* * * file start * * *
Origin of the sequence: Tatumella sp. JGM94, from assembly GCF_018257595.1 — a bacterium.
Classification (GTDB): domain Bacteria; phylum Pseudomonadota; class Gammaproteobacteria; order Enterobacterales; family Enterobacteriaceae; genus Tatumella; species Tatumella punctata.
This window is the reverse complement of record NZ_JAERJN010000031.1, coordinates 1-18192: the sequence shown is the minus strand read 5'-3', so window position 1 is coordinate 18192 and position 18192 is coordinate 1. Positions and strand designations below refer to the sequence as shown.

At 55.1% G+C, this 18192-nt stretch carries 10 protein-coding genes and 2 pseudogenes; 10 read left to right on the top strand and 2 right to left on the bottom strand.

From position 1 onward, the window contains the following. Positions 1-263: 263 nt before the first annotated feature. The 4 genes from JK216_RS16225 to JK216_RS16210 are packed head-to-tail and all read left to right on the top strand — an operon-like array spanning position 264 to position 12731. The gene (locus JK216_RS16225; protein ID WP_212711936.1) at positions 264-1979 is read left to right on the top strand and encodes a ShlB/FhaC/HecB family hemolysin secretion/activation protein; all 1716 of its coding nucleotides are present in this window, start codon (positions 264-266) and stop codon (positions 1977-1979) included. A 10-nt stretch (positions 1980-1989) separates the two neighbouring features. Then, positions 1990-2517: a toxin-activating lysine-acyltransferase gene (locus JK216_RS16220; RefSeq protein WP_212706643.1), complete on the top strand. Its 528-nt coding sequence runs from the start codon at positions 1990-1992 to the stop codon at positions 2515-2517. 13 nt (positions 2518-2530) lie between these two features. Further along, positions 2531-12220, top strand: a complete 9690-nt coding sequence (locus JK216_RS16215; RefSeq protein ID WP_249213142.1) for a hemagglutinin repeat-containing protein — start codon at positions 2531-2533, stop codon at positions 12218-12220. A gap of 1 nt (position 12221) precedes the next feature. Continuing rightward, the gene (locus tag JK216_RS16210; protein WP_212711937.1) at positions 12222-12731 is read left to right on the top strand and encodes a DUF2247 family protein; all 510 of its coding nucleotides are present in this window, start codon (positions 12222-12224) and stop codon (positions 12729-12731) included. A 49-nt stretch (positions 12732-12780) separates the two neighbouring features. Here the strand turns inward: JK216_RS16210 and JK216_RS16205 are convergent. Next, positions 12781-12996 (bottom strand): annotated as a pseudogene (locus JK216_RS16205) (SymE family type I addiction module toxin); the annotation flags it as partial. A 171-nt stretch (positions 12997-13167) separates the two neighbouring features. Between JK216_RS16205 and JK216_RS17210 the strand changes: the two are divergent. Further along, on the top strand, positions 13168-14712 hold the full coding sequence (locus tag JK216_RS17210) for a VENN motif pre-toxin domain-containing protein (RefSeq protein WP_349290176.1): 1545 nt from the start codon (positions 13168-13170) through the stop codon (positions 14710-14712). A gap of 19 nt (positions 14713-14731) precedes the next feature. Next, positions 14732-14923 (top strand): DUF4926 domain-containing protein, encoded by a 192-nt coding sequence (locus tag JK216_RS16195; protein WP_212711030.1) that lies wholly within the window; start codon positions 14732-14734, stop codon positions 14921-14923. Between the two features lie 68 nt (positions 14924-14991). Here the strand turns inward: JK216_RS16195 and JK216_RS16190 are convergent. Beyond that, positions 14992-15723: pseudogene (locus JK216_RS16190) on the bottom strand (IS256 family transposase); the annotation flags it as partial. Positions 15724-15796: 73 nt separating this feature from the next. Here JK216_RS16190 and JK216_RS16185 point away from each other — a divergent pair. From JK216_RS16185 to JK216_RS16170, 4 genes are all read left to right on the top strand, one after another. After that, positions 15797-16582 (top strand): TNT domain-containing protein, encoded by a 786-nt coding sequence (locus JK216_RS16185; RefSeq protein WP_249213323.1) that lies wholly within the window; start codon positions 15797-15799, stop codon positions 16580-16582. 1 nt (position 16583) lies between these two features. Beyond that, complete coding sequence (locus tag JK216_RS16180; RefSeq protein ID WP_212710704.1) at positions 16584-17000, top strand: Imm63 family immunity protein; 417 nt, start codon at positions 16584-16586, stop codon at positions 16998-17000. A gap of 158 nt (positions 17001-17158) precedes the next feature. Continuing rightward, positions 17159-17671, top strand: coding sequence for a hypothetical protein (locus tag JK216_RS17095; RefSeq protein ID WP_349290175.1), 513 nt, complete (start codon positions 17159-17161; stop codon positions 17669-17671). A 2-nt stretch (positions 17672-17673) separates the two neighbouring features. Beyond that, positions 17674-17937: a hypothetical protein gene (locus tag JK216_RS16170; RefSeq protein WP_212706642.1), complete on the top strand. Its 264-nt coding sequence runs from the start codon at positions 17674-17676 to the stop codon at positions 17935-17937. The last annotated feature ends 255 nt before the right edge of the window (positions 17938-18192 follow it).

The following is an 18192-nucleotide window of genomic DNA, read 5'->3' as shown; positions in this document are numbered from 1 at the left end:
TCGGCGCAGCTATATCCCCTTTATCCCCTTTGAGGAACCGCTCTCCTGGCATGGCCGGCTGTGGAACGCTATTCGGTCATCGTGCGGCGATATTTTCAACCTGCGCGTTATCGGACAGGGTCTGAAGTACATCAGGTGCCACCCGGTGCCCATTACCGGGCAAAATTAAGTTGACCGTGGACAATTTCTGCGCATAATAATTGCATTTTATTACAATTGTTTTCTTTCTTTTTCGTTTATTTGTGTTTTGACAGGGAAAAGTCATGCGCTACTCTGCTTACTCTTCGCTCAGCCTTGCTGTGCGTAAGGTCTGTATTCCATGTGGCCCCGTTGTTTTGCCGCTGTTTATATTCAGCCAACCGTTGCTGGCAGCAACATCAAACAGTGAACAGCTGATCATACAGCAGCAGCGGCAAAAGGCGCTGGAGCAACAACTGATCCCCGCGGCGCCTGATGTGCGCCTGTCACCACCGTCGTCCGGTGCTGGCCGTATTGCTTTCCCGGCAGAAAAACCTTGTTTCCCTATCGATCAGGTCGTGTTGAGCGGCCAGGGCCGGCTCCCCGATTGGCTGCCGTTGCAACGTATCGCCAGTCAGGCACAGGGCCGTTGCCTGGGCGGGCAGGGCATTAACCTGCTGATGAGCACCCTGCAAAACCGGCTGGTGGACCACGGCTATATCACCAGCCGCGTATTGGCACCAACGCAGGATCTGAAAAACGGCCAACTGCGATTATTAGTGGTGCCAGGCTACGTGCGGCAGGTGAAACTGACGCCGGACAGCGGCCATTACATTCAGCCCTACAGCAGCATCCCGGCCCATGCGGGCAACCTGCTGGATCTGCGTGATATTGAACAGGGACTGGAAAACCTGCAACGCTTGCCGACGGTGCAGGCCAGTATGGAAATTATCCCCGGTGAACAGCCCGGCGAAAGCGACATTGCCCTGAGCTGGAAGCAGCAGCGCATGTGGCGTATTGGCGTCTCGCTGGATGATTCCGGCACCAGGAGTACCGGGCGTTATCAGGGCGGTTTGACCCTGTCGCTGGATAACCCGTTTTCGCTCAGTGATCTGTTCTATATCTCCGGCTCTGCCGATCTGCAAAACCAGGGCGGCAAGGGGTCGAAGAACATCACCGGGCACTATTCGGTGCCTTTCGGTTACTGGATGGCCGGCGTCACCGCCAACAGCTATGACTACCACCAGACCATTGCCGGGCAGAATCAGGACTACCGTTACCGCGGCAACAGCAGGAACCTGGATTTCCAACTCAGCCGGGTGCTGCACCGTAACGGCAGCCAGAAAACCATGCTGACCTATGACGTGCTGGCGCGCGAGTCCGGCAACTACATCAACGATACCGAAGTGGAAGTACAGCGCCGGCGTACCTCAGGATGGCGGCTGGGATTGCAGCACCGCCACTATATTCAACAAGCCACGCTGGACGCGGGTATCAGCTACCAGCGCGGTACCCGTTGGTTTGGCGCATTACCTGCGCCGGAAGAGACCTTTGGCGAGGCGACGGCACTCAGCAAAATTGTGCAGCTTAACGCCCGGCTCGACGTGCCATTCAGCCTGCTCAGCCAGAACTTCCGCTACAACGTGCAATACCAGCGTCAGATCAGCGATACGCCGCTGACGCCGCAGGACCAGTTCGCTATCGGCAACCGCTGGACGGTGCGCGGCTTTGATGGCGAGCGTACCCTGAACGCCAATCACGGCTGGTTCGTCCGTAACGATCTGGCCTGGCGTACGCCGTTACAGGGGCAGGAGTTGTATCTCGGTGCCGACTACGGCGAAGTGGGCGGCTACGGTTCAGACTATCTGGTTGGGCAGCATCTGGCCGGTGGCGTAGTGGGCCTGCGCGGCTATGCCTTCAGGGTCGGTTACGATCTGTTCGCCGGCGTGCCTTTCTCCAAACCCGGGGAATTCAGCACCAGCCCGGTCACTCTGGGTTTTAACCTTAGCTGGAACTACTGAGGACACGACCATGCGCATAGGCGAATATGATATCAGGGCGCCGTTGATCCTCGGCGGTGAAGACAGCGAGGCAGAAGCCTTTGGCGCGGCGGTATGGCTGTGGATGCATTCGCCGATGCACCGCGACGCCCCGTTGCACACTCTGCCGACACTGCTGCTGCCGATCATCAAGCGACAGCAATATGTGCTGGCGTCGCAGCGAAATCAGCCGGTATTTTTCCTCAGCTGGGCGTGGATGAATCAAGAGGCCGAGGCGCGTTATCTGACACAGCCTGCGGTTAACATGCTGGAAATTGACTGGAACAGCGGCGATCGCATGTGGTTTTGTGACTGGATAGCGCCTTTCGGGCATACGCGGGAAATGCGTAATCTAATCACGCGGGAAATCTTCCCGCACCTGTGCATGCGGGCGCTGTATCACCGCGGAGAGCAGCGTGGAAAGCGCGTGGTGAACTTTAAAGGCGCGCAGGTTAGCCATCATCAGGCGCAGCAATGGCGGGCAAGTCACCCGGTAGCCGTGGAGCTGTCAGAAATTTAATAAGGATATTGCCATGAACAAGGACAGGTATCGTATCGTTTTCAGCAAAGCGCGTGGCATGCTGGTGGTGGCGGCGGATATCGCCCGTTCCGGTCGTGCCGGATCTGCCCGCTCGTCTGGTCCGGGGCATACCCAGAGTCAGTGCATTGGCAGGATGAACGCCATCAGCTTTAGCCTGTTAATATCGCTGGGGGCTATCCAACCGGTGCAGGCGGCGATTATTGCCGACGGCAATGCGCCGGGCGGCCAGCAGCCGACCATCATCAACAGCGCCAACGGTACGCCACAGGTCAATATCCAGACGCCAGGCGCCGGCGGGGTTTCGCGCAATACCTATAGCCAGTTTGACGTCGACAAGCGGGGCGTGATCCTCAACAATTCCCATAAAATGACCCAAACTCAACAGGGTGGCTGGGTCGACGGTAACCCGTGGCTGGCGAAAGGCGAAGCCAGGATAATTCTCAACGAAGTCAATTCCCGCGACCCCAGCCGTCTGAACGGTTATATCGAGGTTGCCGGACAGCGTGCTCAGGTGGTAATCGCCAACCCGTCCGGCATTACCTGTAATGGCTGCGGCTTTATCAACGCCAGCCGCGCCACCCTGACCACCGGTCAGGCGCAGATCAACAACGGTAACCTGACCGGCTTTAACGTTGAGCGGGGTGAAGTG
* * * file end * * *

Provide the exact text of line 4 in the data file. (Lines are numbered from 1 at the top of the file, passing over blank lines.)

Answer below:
At 55.1% G+C, this 18192-nt stretch carries 10 protein-coding genes and 2 pseudogenes; 10 read left to right on the top strand and 2 right to left on the bottom strand.